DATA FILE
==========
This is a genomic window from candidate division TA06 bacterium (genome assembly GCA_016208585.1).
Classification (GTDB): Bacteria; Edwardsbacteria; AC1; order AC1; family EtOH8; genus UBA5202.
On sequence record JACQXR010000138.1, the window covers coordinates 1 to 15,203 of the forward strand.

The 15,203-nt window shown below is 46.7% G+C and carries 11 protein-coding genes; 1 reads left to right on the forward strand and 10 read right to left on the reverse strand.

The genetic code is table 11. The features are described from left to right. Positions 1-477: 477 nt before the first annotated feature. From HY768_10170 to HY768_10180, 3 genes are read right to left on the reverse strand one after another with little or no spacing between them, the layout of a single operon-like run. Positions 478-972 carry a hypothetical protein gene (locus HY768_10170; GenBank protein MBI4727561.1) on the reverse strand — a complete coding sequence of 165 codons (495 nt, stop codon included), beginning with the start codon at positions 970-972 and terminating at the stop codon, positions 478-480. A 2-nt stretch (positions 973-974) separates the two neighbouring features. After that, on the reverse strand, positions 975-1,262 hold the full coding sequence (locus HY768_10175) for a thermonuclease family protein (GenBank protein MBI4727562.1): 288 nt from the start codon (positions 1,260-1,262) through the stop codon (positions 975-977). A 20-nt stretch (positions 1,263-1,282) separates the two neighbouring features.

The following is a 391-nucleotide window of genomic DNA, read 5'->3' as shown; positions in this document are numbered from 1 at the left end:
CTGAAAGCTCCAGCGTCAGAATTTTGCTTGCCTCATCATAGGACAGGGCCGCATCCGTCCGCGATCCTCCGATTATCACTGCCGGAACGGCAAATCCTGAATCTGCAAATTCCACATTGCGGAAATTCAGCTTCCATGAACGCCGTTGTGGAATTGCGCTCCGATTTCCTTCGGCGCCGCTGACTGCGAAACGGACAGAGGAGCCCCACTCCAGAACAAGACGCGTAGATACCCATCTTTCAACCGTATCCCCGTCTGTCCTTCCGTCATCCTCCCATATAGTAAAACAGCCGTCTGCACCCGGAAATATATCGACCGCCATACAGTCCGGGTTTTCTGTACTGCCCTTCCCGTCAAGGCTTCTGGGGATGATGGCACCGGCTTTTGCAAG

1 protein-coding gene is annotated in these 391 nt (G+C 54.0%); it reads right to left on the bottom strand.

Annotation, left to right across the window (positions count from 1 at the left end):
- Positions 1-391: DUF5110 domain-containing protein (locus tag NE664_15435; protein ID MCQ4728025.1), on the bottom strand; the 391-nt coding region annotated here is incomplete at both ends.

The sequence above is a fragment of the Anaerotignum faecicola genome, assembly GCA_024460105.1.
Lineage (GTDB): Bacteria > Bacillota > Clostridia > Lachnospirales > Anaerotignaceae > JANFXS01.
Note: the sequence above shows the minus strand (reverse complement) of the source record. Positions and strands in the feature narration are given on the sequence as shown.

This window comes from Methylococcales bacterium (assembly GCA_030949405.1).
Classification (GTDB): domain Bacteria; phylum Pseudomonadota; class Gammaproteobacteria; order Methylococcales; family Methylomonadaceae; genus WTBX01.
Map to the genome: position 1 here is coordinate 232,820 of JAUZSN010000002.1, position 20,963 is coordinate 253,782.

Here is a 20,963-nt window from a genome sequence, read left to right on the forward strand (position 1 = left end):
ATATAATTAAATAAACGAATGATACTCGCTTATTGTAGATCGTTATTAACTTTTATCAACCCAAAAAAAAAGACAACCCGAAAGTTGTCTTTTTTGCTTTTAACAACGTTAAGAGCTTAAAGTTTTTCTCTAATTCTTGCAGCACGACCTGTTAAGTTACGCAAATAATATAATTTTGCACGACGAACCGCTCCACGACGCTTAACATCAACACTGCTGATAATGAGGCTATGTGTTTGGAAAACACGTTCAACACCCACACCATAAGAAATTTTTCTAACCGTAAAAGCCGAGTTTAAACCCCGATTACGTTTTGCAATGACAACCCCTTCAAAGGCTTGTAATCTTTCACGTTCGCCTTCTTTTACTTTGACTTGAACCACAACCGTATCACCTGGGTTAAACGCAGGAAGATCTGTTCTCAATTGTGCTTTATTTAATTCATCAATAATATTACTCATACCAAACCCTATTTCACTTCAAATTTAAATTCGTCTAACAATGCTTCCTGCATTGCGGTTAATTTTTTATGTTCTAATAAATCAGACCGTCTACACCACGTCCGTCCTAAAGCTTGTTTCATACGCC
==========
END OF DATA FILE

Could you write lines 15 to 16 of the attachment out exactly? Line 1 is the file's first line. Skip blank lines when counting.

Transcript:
Classification (GTDB): domain Bacteria; phylum Pseudomonadota; class Gammaproteobacteria; order Methylococcales; family Methylomonadaceae; genus WTBX01.
Map to the genome: position 1 here is coordinate 232,820 of JAUZSN010000002.1, position 20,963 is coordinate 253,782.